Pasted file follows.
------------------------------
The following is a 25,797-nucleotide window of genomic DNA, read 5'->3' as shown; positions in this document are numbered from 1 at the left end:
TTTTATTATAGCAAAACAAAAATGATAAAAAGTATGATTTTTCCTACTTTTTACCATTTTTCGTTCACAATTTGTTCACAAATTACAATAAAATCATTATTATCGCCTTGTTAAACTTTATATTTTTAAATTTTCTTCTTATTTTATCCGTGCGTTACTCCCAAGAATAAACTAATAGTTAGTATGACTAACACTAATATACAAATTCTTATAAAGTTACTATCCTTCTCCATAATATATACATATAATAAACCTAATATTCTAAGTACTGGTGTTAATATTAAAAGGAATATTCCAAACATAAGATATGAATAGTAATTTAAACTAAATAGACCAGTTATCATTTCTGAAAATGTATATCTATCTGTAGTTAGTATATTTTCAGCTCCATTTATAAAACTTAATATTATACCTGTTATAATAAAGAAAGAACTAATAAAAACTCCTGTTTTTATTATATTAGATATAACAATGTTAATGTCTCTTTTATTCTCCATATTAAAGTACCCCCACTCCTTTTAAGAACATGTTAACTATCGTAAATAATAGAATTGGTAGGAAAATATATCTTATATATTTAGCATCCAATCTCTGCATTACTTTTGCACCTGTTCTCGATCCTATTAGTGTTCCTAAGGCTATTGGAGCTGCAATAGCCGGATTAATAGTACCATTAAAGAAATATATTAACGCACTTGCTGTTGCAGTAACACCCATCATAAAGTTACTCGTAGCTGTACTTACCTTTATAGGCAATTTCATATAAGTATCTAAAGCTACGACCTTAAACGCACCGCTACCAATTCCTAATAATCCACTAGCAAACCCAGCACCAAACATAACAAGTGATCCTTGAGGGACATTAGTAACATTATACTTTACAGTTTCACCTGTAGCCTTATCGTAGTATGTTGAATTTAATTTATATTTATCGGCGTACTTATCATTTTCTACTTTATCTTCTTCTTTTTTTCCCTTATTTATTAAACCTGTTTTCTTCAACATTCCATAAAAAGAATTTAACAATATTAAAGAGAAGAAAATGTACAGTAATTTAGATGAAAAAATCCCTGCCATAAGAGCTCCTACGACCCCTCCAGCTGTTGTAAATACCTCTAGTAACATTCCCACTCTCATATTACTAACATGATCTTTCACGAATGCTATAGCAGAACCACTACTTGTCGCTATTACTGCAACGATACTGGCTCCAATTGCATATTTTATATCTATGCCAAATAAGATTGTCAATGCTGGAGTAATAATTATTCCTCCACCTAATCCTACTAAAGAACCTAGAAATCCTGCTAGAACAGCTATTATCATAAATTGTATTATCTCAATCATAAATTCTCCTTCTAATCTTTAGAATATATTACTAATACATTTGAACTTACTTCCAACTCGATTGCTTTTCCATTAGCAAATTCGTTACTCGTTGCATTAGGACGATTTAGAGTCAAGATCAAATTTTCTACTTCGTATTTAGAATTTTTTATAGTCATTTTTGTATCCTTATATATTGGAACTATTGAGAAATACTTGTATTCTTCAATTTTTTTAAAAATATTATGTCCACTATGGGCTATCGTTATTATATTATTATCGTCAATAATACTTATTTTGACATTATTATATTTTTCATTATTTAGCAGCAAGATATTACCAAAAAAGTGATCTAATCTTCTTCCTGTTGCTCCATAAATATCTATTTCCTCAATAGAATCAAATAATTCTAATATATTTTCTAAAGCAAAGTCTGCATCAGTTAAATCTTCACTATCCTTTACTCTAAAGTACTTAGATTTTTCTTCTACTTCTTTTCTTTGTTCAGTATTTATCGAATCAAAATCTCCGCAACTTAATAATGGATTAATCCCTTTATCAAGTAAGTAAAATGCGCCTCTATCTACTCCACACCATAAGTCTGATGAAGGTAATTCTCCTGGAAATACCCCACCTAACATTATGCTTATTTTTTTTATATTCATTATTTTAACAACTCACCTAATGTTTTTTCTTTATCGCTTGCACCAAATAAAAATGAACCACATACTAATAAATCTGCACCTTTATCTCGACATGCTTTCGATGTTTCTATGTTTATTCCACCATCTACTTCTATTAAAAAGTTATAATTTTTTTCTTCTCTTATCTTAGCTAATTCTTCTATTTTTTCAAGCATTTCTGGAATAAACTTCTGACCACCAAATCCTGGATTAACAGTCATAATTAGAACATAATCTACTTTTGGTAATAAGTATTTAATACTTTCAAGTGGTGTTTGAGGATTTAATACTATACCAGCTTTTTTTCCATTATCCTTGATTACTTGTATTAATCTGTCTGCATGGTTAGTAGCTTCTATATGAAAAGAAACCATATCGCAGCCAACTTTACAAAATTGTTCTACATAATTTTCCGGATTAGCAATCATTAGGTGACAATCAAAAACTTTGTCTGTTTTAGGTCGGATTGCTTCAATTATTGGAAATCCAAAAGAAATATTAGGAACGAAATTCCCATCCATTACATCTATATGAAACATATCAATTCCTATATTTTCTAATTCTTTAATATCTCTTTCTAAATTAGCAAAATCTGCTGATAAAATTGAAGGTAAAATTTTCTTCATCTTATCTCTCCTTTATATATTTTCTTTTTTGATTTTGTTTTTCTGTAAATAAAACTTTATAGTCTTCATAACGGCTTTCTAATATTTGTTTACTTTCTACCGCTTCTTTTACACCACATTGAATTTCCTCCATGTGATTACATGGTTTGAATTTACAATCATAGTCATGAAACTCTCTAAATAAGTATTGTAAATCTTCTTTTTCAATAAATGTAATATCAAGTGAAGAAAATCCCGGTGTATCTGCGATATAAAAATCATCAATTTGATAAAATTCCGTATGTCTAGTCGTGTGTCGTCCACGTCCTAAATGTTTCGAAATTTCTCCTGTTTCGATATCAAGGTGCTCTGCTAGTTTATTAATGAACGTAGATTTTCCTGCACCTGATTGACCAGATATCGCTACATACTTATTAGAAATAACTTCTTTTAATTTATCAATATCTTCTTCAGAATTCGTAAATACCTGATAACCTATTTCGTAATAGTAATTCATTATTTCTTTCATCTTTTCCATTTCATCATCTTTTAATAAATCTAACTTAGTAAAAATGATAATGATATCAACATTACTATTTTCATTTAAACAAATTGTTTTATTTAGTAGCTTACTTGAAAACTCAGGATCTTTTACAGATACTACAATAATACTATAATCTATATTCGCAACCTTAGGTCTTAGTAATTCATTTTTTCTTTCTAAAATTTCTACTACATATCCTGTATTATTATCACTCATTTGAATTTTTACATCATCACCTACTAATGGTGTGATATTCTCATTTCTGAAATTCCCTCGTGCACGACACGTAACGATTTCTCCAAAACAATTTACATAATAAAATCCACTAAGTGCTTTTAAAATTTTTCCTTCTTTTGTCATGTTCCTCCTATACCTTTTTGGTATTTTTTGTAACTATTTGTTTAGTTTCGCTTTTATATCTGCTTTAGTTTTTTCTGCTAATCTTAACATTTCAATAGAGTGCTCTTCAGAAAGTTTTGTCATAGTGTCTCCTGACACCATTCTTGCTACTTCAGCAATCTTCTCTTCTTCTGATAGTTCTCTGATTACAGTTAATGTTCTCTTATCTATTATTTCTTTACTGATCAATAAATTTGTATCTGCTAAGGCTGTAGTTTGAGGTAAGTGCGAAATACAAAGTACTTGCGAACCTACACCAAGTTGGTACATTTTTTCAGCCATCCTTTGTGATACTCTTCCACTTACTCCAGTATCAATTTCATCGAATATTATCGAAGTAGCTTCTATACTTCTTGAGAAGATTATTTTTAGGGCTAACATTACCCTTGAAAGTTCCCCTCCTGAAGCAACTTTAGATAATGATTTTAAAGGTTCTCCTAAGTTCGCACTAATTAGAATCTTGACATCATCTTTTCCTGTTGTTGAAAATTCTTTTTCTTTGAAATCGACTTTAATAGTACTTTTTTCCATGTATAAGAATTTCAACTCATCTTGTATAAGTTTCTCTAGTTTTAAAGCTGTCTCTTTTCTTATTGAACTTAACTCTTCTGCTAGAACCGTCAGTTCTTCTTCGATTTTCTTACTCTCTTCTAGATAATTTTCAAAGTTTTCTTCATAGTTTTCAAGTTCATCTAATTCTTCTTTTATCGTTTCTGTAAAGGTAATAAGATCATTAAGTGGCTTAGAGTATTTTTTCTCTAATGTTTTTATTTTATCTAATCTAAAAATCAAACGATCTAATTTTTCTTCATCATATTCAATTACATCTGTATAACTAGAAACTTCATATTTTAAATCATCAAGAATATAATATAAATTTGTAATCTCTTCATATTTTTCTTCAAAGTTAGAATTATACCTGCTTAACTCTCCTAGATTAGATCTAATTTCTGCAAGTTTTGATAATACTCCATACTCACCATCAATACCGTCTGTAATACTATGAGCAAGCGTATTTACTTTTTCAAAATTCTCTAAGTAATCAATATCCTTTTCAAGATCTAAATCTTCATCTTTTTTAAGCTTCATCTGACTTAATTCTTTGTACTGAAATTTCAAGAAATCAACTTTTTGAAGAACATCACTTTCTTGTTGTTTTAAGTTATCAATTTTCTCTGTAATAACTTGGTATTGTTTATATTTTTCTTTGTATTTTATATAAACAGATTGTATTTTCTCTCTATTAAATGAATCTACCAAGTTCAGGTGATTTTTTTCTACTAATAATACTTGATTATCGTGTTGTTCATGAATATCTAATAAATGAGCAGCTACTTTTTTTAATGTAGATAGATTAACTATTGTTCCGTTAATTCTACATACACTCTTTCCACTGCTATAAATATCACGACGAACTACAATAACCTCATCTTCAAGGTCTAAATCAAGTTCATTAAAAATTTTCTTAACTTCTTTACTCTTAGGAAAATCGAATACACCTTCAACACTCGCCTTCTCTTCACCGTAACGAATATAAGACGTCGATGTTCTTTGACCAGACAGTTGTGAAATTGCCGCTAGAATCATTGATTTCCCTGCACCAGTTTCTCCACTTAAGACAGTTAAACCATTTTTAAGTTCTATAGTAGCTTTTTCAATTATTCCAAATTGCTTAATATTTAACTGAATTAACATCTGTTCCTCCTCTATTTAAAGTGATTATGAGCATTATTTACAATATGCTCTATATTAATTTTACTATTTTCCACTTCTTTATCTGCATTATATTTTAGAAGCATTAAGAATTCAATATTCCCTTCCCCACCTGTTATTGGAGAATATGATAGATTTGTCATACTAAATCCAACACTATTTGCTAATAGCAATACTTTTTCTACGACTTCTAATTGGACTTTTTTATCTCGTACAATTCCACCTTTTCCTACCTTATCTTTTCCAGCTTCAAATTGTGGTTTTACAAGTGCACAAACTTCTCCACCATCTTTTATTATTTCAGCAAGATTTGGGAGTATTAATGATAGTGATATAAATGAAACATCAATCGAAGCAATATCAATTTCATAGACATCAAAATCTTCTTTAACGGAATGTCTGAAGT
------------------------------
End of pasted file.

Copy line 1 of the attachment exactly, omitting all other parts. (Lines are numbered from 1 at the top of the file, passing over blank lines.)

The following is a 25,797-nucleotide window of genomic DNA, read 5'->3' as shown; positions in this document are numbered from 1 at the left end: